Over the past few years I seem to have moved away from Progressive Metal more and more, not quite sure why, but less and less albums of this style found their way into my player or my liking, so I kind of lost touch with good parts of what has been going on in that particular genre. So much that I actually missed the latest release by one of my all-time favourites: Germany’s VANDEN PLAS.
A huge fan ever since their amazing debut “Colour Temple”, the quintet released “The Seraphic Clockwork”, their first album since 2006’s “Christ 0” and only when playing catch up with the Top 20 lists of 2010, Eric’s mentioning of this album brought to my attention that they actually had come up with a new one, enough to spur me on to check it out immediately and I am more than happy that they once more know how to convince.
With “The Seraphic Clockwork” the band has stayed in the a little more progressive territory, but there are several elements that set them apart from your every-day Prog band and album. The number one factor definitely is the once more outstanding vocal performance of Andy Kuntz, whose soulful delivery elevates the songs simply through the passion he conveys and I believe that the band’s theatre work definitely helps him with achieving this. Also unchanged is the band’s talent to weave intricate and progressive structures into immensely catchy and accessible passages and seamlessly drop all progressive pretence and deliver an unabashedly straight and at times surprisingly heavy part that will sweep you away before stopping you dead in your tracks with a twist and turn in the music that will lead you into the next direction, but without leaving you stranded if you don’t have a degree in musical theory.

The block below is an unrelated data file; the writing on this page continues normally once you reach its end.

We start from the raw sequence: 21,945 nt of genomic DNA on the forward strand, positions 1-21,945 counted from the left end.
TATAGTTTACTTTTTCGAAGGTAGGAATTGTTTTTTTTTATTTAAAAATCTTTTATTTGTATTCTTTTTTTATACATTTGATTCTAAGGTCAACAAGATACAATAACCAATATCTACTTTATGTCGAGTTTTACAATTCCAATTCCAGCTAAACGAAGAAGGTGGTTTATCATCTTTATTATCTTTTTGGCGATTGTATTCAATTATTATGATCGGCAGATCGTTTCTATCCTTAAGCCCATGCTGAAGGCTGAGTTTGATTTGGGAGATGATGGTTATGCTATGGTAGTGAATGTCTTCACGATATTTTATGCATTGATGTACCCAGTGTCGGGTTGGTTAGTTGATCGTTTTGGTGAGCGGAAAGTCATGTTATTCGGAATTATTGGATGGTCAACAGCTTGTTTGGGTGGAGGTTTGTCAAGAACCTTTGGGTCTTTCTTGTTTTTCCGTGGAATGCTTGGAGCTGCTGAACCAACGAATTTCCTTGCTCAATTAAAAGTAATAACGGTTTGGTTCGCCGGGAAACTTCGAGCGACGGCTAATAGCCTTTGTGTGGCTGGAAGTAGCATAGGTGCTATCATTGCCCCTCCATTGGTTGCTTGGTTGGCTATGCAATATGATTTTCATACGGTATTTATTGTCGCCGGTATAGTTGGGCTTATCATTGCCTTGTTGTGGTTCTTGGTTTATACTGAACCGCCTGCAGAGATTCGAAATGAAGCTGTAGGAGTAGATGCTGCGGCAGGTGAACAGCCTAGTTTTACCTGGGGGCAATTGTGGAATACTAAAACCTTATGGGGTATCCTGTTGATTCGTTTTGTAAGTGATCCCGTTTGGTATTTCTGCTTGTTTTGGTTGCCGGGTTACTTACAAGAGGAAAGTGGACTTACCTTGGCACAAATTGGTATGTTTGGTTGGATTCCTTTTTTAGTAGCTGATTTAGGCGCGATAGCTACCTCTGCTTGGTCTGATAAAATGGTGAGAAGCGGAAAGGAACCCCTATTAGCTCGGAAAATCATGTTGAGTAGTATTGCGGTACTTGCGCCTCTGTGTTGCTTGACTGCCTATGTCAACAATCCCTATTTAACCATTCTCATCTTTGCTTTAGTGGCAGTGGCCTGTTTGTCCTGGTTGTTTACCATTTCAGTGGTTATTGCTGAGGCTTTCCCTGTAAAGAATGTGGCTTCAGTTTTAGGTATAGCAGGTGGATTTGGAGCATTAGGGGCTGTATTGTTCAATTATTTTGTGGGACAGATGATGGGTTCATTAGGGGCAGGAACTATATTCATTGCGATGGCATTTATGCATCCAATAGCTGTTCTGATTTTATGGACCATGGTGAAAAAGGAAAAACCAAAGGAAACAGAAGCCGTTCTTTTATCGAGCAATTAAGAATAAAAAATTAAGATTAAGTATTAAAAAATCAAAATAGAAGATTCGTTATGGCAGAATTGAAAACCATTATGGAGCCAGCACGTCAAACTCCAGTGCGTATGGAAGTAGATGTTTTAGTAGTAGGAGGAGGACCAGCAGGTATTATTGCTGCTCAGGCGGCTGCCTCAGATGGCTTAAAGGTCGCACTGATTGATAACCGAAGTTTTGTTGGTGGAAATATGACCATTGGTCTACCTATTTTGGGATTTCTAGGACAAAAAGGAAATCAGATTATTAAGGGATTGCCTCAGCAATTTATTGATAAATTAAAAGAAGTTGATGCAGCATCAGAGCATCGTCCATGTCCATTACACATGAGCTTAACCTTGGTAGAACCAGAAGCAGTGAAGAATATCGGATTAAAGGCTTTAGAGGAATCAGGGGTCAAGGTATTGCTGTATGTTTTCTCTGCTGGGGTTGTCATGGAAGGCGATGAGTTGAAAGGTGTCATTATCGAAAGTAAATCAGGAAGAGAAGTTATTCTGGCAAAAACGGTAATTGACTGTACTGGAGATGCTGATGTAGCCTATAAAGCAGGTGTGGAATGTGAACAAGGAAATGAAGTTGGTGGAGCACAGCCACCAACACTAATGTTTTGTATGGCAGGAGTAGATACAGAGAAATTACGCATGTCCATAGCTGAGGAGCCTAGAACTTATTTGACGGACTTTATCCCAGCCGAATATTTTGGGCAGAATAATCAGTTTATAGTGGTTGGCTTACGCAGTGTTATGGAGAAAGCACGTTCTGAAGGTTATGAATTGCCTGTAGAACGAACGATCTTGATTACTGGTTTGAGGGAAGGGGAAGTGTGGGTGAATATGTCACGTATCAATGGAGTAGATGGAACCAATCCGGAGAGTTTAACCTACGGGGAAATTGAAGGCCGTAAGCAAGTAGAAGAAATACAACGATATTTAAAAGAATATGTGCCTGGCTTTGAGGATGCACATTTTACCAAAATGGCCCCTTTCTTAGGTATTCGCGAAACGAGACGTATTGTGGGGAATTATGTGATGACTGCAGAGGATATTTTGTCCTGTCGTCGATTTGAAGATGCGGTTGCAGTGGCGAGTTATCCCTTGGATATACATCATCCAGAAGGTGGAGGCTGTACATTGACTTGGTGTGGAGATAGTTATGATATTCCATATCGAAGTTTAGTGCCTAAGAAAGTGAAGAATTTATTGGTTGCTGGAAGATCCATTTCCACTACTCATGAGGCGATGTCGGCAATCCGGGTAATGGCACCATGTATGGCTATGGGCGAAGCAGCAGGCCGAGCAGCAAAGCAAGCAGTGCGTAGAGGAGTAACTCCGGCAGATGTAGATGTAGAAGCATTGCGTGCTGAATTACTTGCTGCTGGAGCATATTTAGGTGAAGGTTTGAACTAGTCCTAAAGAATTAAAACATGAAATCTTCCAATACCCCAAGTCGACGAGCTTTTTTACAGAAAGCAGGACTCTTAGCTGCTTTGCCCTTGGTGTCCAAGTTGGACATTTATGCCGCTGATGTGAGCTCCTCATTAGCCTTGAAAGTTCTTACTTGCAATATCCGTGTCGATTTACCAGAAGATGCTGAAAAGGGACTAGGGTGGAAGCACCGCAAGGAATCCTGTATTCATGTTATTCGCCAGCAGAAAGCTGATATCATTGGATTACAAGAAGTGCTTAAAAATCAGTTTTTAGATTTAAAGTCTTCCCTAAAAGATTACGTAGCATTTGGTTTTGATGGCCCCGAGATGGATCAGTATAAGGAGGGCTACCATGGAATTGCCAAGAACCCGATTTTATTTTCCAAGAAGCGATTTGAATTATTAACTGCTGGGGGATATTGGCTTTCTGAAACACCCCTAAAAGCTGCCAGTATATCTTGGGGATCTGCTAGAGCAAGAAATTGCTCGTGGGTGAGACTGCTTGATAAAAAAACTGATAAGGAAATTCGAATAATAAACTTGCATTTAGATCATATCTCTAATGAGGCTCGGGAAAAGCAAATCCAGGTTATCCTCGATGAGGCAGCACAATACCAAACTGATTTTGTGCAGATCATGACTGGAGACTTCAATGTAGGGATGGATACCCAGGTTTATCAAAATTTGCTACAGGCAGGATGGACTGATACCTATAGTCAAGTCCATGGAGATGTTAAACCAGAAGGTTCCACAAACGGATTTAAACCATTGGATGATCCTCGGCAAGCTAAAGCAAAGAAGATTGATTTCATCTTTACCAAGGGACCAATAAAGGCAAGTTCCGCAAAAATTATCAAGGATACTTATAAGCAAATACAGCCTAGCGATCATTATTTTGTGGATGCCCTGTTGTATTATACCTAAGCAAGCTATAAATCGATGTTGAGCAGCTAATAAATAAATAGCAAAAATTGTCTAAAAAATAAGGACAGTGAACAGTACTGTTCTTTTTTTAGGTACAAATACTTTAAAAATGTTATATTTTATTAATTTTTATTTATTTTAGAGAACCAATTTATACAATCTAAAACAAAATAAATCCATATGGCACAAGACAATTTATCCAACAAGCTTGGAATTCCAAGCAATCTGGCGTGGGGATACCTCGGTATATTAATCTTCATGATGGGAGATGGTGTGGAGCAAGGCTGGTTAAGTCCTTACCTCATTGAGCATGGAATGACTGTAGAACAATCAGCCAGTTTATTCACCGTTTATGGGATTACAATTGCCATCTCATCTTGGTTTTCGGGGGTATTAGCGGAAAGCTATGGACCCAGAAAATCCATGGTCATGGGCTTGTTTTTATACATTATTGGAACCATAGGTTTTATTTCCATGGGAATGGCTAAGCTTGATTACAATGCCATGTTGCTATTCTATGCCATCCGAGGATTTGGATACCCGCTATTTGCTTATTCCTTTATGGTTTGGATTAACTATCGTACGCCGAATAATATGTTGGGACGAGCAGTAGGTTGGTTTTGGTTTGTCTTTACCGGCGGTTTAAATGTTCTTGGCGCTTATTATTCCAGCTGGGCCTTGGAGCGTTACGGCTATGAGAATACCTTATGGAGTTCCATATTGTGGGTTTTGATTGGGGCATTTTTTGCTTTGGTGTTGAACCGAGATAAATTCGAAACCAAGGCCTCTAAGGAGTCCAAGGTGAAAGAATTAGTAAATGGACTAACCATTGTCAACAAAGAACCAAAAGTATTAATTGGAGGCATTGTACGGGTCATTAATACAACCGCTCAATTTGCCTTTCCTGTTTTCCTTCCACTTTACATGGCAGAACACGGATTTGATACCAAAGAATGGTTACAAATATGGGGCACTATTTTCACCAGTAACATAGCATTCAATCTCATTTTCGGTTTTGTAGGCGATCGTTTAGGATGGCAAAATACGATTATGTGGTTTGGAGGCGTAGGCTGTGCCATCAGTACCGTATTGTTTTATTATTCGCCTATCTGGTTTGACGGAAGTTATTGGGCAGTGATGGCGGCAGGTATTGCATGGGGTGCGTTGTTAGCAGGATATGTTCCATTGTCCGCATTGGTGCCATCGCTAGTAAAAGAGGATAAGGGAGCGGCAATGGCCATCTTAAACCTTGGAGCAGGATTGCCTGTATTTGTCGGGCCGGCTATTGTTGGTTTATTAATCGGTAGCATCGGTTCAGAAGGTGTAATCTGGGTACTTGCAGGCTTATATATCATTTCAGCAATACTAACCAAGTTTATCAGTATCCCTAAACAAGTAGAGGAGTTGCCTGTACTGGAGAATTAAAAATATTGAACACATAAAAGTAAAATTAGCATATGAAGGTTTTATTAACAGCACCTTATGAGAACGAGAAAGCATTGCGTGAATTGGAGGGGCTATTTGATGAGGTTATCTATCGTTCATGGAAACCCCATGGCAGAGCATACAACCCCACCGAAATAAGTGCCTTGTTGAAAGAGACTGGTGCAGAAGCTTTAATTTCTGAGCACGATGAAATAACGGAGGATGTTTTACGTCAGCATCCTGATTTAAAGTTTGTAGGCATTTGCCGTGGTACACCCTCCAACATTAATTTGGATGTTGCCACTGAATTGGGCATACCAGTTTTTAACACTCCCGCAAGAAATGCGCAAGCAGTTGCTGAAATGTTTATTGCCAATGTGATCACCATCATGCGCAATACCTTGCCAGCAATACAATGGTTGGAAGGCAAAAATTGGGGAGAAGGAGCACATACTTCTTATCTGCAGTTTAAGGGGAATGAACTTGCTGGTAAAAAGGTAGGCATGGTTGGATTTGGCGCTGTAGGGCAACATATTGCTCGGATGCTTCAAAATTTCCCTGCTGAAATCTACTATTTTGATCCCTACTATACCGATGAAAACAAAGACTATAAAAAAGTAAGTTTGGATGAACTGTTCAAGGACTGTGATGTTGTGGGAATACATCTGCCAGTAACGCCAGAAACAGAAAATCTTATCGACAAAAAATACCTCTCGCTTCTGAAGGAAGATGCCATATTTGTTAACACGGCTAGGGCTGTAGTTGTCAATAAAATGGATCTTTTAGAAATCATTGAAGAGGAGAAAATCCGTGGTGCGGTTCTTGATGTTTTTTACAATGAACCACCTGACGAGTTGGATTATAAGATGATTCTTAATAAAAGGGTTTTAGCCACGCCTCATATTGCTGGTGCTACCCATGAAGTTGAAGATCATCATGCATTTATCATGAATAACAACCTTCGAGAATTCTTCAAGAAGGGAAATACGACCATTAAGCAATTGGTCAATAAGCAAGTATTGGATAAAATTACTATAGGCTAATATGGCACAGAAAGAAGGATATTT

Something that VANDEN PLAS have always had going for them was the fact that they have a knack for unexpectedly heavy riffing, as on opener “Frequency”, but at a heartbeat they break it down into a beautiful interlude of piano and violin, just to erect a progressive wall right after that you will have to scale, aided by some tasteful solo performances that never slide off into noodling for noodling’s sake, which also is a welcome difference to most so-called “progressive” bands out there. The combination of demand and accessibility is amazing and in some of the calmer sections and overall arrangements, the band’s theatre experience is definitely paying off, in the ease that they weave back and forth through the different influences, uniting them into cohesive wholes (just listen to the implementation of the choir in “Sound Of Blood”, which definitely adds to the song as a whole.
Technically I should not be pointing out single songs, since they all serve their purpose and are all dynamic and masterfully arranged and executed, with different emphasises, be it technicality, theatrical drama, emotional depth or a mix of all of them, VANDEN PLAS are one of those progressive bands that do not put the musicianship in the foreground, but the emotion and the song as a whole and I have to continuously commend them for that. One Prog highlight, even for me who has lost his Prog vein with time, if you are into this style at all, I urge you to give these Germans a much deserved chance!
(Online January 27, 2012)